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A Few Charlotte Mason Ideas I Found Inspirational and Useful as a Home Educating Parent
by Beverley Paine
I think most of Charlotte Mason's ideas are workable with all children but the main ideas can tend to come across as sounding too bookish.
Narration, for example, sounds like a lot of reading which some boys (and mine were both like this) don't do. But it is easy to start simple from where they are at in their reading development, rather than where we or society think they ought to be. Children narrate stories to us all the time only because they aren't from books they have read we tend to value them less. Re-telling of computer games can not sound tedious and boring to our ears it can bewildering because of the level of complexity in the game play and story background (often the story background comes not from the game itself but what the kids make up as they play!)
CM also places a lot of emphasis on the formation of helpful habits. I always new the importance of habits but never understood why they were important. I didn't see myself as having helpful habits or routines, but considering what I accomplish most days and have done over the years there are definitely some useful habits instilled in me! Children work well with habit formation because they need boundaries in which to feel secure, thus less stressed and uncertain about their responsibilities and roles. Habit formation needs to be focussed on helping children learn to look after themselves, possessions, environment and others. It doesn't have to become a 'chore' to do the chores - if parents help children do the work and encourage habit formation, that is, spread the workload and the responsibility, children tend to respond positively and constructively.
'Living books', although long cherished as being books of excellent quality don't actually have to be books - they can be films, quality games, documentaries, visits to museums, etc. For example, I treated a visit to Hans Heysen's cottage in Hahndorf in the Adelaide Hills in a 'living book' way - soaking up information about how he painted, who he was, his family, how people lived in his time, architecture, etc. The guide's talk was like a 'living book', the home and its gardens and my imagination excellent illustrations. And all of it interactive! Excursions can be like living books - and then you find books or stories that build on those experiences. CM coined the term 'living books' to describe literature (and I believe experiences) that bring to life in our imaginations the experiences of others, from past to present and future times. She hated what she called 'twaddle' - books that talk down to and patronise children or are designed to be 'fun' but are actually a chore to read because there aim is to 'teach' one thing - the mechanics of reading (readers) or facts (dull text books).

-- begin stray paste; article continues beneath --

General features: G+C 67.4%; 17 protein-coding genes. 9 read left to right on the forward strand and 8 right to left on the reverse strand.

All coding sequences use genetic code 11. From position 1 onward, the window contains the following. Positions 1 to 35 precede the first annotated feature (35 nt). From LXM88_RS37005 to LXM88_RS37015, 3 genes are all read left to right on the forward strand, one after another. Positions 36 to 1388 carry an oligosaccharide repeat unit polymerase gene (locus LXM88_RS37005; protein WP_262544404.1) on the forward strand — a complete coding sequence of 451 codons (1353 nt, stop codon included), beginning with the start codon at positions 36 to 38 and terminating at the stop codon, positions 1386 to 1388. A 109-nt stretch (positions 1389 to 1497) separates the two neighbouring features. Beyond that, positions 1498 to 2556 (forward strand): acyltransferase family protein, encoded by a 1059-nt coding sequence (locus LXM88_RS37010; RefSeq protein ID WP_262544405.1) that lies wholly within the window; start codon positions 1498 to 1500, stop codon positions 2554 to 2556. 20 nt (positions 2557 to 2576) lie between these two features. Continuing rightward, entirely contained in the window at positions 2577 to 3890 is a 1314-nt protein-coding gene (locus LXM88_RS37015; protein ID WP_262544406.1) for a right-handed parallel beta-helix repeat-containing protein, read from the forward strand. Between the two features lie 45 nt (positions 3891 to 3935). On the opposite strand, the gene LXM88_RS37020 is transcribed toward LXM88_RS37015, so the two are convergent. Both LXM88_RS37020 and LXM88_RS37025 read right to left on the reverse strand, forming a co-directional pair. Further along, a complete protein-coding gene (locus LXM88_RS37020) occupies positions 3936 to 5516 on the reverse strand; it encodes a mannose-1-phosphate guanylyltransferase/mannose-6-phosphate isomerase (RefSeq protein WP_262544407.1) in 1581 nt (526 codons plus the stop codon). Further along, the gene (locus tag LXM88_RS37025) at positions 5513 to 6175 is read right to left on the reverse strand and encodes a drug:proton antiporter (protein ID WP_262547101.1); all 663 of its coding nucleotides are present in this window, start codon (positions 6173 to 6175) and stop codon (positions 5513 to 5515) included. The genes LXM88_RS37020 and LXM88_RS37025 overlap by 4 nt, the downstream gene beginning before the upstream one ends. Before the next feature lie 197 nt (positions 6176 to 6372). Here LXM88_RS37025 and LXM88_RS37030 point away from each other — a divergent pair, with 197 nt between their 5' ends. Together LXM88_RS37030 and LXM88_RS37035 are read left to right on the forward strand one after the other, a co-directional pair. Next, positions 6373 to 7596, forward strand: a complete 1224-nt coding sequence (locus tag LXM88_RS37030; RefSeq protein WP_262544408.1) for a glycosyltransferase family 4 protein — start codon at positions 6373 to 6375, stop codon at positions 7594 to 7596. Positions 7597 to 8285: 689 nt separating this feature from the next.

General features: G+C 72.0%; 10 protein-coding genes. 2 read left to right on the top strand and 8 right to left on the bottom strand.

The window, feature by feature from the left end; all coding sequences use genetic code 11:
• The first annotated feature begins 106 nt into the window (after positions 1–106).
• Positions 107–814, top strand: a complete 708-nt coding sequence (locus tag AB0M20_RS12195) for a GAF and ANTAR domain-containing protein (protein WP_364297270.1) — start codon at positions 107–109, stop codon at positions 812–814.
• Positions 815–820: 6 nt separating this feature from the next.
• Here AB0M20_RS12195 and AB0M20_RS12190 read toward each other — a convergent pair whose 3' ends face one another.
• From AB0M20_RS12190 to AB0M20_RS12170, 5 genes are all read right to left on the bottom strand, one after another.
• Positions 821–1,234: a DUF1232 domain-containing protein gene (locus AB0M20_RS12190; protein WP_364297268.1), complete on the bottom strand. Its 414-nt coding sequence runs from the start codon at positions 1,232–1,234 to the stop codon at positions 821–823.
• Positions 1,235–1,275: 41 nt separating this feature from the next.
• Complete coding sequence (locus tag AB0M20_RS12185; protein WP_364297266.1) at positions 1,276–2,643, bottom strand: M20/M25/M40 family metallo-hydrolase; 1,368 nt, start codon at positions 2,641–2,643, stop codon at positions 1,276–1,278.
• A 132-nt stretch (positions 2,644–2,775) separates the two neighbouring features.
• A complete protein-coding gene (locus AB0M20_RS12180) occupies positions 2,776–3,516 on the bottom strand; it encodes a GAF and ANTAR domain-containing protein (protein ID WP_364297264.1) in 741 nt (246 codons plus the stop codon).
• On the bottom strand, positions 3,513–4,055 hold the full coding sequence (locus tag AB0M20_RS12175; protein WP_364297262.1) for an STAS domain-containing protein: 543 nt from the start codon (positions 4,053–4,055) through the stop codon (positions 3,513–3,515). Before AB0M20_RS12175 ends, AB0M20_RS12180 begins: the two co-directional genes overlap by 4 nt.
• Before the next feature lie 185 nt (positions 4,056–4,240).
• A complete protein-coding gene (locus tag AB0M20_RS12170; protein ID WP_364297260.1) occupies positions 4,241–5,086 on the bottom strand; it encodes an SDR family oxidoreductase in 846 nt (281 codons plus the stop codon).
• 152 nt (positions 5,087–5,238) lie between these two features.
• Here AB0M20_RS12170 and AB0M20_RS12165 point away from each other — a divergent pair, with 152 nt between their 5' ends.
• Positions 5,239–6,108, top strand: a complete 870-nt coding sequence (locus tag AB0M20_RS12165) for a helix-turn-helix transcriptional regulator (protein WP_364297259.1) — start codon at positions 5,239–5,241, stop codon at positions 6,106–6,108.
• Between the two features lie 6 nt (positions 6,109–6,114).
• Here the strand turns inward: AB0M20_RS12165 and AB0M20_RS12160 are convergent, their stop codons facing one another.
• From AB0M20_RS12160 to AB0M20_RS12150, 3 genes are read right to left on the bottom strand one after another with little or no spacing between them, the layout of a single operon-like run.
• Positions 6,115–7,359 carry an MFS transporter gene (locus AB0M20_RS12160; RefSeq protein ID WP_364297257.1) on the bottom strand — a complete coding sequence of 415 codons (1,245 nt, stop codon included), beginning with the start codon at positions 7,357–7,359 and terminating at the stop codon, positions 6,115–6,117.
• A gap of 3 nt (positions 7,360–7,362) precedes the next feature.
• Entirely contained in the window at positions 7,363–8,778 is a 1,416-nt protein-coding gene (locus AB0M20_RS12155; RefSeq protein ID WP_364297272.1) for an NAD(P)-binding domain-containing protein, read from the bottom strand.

Another idea from CM which I think makes sense is the concept of the short lesson. I take from this the wisdom that we need to work with the energy flow of our children - 'striking when the iron is hot' and leaving the child with an appetite for more, not dulling their appetite by over-feeding too much information or giving them too many activities to do on the one concept or subject. A short lesson for my children could be as short as half a minute (how do you spell 'people' mum?), or ten minutes (getting out the atlas to find a country, talk about neighbouring countries or lines of latitude, longitude, etc). Or it could be a fifteen minute word game or a few minutes of mental arithmetic in the supermarket. Easy!
What I loved most about home education was the way I could take the best ideas from excellent school reformers such as Mason, Montessori, Steiner, and Holt (to name a few!) and adapt them to suit our family and lifestyle. I'm the kind of homeschooling mum that makes it up as I go along rather than following one particular method or approach, whatever works for each child!
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Beverley Paine with her children, and their home educated children, relaxing at home.
Together with the support of my family, my aim is to help parents educate their children in stress-free, nurturing environments. In addition to building and maintaing this website, I continue to create and manage local and national home educating networks, help to organise conferences and camps, as well as write for, edit and produce newsletters, resource directories and magazines. I am an active supporter of national, state, regional and local home education groups.
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We began educating our children in 1985, when our eldest was five. In truth, we had helped them learn what they need to learn since they were born. I am a passionate advocate of allowing children to learn unhindered by unnecessary stress and competition, meeting developmental needs in ways that suit their individual learning styles and preferences. Ours was a homeschooling, unschooling and natural learning family! There are hundreds of articles on this site to help you build confidence as a home educating family. We hope that your home educating adventure is as satisfying as ours was! Beverley Paine
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